That’s when I got really worried. My creativity felt all dried up. Like I didn’t even know how to come up with a story anymore. Worse, the characters I always had whispering through my mind were silent. Dead. Maybe gone.

I had all these other things to fill my time and allow me to hide away from the pain of this rejection. Excuses I could make. Reasons I could use to explain away what was happening. That only worked for so long… I couldn’t hide from my self-awareness or my analytical nature.

I took stock. I made assessments. I started troubleshooting. Problem-solving.

In the last week of November, at the end of NaNoWriMo, I’d written a total of 252 words outside of academic assignments for the whole month. No revisions. Not even pretending to write. I’ve fallen so far from my creative writing that I struggle knowing where to begin to get it back. A few weeks ago I would have said I was completely broken.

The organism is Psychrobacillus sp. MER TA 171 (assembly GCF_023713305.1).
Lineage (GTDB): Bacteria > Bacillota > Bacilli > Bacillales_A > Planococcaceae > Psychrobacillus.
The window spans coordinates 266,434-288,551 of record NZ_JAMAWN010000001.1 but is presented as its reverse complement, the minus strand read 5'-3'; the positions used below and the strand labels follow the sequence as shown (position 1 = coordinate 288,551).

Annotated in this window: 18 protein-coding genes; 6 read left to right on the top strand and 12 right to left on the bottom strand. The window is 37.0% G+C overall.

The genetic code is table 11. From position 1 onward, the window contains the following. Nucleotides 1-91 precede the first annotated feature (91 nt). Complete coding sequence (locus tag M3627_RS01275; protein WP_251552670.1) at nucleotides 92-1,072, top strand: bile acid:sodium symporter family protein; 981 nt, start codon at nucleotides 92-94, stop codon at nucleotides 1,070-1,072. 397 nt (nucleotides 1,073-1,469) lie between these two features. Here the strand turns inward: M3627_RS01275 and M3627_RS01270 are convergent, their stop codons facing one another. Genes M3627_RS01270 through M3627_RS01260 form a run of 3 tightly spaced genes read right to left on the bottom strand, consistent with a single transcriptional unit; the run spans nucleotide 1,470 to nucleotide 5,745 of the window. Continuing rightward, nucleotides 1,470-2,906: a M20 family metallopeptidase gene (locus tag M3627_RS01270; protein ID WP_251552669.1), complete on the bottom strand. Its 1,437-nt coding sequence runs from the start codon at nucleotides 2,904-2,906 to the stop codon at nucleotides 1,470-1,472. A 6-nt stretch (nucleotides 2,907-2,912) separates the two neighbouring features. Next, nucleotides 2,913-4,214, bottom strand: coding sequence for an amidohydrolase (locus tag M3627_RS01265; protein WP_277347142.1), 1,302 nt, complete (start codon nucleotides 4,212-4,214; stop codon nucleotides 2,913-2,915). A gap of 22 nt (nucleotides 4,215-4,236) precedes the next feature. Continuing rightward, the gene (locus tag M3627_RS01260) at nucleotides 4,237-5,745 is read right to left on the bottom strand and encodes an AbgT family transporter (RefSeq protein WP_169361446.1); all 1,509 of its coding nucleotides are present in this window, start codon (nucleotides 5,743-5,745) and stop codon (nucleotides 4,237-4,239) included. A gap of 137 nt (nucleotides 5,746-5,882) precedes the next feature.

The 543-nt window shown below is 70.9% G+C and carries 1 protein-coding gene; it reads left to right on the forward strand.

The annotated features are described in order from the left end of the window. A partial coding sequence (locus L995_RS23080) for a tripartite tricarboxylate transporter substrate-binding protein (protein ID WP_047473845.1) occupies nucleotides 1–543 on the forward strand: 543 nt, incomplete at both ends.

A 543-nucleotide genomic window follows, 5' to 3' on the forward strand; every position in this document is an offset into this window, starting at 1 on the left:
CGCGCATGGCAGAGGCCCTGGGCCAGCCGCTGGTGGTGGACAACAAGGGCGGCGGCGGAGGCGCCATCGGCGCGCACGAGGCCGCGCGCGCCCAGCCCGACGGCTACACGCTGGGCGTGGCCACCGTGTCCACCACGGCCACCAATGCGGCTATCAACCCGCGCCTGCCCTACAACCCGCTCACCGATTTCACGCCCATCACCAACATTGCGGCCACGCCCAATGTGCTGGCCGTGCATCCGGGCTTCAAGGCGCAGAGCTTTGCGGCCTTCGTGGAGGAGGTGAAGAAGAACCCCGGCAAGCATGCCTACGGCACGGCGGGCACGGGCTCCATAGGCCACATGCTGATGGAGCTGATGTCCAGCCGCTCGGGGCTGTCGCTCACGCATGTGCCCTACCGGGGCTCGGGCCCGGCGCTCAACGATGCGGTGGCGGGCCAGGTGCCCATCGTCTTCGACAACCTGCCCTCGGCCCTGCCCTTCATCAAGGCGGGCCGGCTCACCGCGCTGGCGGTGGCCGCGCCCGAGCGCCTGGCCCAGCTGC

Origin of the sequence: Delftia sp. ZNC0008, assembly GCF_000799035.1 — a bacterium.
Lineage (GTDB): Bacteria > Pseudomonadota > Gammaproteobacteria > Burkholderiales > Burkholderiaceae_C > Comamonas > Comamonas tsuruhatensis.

But that isn’t true either. Not entirely.

What’s true is that I have broken my habit of daily writing, which I had fostered and committed to for several years thanks to the magic of NaNoWriMo. That does not mean I can’t get it back. But it does feel like I’m starting all over again from the beginning.

What’s also true is that I need to figure out what comes next for me. The novel I just finished drafting, while timely and full of potential, is also very political and similar to at least one that has already been published. I know because I read it. That doesn’t mean that I need to dwell on that project and obsess about it. What I can do is start another project or pick up one of the previous three others I’ve put down after initially drafting them. Maybe there’s still a story to be told hiding in the shell of the current project waiting to be found. Whatever the answer, start I must.